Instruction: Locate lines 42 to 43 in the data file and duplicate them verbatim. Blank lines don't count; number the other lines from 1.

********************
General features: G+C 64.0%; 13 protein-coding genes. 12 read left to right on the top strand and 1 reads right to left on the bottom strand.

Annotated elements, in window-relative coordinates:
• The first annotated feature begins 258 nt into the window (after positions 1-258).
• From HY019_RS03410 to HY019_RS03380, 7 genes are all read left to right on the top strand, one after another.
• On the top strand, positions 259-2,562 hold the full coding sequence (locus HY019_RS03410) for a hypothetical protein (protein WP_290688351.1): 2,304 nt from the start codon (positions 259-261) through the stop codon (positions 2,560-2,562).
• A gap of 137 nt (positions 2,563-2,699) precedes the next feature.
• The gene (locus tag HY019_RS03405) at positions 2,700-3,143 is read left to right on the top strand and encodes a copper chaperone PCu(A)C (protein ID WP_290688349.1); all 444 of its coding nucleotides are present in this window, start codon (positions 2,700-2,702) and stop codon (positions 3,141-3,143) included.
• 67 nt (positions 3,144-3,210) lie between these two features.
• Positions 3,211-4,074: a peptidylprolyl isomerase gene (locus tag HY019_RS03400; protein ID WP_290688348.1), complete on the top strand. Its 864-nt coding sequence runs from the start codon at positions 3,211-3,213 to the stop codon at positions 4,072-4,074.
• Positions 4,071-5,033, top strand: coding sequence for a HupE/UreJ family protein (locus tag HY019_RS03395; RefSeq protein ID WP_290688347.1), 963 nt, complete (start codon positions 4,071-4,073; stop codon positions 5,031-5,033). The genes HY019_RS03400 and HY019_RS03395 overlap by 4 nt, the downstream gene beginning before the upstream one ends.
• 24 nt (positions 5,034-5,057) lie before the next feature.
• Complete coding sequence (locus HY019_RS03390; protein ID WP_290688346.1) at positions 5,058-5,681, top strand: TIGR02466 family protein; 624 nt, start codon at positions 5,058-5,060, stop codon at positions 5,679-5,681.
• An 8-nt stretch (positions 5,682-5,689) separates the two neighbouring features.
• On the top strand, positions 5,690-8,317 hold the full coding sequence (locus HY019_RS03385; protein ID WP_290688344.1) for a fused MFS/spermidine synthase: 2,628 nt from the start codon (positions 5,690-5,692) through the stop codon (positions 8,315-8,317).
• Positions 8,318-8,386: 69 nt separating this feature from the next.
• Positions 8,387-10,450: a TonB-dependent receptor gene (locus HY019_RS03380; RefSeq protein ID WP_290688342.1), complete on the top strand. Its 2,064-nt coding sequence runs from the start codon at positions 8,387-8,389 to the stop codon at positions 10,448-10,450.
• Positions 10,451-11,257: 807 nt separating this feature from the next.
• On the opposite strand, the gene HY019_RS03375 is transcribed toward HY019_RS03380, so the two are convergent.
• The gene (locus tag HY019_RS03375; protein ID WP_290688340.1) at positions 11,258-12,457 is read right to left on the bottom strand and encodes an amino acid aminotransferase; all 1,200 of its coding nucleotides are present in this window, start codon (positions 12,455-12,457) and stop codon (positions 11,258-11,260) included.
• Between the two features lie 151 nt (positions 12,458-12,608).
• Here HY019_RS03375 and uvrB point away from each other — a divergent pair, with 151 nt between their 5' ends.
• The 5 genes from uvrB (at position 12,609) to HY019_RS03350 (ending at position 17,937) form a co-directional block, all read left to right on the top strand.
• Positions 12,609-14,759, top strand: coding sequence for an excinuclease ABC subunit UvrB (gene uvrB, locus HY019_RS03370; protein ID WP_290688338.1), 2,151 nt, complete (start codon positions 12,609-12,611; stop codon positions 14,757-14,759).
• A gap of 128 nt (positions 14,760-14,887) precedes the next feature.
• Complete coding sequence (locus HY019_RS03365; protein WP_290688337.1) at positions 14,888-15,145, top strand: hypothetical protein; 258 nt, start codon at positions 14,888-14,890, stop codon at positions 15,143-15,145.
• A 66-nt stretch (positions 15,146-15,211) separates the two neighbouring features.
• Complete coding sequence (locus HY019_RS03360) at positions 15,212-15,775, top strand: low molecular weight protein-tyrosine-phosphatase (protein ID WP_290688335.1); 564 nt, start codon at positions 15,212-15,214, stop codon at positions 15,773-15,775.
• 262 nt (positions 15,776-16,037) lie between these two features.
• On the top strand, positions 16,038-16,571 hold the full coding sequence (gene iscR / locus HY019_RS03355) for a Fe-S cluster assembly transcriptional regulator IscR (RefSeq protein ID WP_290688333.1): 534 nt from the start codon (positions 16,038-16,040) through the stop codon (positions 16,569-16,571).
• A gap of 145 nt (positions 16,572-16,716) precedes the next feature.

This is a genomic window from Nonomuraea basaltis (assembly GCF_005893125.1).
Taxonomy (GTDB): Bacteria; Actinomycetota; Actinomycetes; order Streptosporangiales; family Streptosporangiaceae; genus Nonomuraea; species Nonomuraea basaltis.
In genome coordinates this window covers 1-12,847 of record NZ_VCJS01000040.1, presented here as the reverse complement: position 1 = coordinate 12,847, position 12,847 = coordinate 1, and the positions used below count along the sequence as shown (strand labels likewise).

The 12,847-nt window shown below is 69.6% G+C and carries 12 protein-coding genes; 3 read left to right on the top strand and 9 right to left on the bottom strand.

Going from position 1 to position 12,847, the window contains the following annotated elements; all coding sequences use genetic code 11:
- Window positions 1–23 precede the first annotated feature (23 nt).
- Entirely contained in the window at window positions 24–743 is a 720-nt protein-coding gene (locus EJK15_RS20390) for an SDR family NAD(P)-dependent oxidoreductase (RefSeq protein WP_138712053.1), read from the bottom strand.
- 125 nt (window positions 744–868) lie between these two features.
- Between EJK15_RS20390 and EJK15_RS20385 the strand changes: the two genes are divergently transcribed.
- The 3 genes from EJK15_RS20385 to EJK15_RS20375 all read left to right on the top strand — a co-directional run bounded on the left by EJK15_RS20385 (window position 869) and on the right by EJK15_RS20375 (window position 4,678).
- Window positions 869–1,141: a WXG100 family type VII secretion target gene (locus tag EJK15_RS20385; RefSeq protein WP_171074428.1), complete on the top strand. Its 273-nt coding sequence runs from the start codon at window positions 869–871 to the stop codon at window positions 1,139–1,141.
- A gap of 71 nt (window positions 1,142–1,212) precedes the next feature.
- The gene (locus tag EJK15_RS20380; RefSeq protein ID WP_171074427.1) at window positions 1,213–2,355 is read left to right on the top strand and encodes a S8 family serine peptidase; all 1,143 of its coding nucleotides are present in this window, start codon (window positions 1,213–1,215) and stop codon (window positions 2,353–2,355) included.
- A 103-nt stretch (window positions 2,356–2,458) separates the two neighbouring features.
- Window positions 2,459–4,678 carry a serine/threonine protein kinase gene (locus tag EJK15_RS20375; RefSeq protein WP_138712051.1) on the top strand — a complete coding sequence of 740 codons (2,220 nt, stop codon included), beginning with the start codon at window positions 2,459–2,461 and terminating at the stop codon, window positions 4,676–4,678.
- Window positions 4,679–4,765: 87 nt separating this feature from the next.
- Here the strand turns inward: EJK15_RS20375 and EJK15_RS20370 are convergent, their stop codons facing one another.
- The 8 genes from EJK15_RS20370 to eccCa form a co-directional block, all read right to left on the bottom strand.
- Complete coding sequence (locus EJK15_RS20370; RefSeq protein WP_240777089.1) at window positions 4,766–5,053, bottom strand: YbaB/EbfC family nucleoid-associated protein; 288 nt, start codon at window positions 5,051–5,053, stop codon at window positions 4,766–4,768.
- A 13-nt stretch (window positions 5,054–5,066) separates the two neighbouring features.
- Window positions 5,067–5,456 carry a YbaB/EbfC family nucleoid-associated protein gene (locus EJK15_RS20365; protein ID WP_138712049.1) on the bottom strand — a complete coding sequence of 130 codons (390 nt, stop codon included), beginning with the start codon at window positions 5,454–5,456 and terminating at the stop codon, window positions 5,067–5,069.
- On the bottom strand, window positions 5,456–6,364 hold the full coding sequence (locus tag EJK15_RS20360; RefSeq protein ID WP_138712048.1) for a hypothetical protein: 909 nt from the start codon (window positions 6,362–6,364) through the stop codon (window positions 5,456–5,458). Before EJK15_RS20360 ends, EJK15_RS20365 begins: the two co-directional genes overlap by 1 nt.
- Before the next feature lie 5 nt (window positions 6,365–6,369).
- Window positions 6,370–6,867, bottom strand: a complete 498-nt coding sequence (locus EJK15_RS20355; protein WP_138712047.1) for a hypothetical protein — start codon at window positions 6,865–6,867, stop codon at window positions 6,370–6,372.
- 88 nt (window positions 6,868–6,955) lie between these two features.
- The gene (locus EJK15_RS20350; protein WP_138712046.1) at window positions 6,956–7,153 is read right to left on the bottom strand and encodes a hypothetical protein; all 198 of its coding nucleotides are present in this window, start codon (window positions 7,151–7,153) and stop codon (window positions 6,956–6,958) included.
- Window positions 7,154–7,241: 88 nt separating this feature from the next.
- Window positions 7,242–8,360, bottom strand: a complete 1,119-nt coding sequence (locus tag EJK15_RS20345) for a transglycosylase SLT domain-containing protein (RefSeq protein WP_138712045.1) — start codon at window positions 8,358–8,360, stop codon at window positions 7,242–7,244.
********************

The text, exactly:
- A gap of 71 nt (window positions 1,142–1,212) precedes the next feature.
- The gene (locus tag EJK15_RS20380; RefSeq protein ID WP_171074427.1) at window positions 1,213–2,355 is read left to right on the top strand and encodes a S8 family serine peptidase; all 1,143 of its coding nucleotides are present in this window, start codon (window positions 1,213–1,215) and stop codon (window positions 2,353–2,355) included.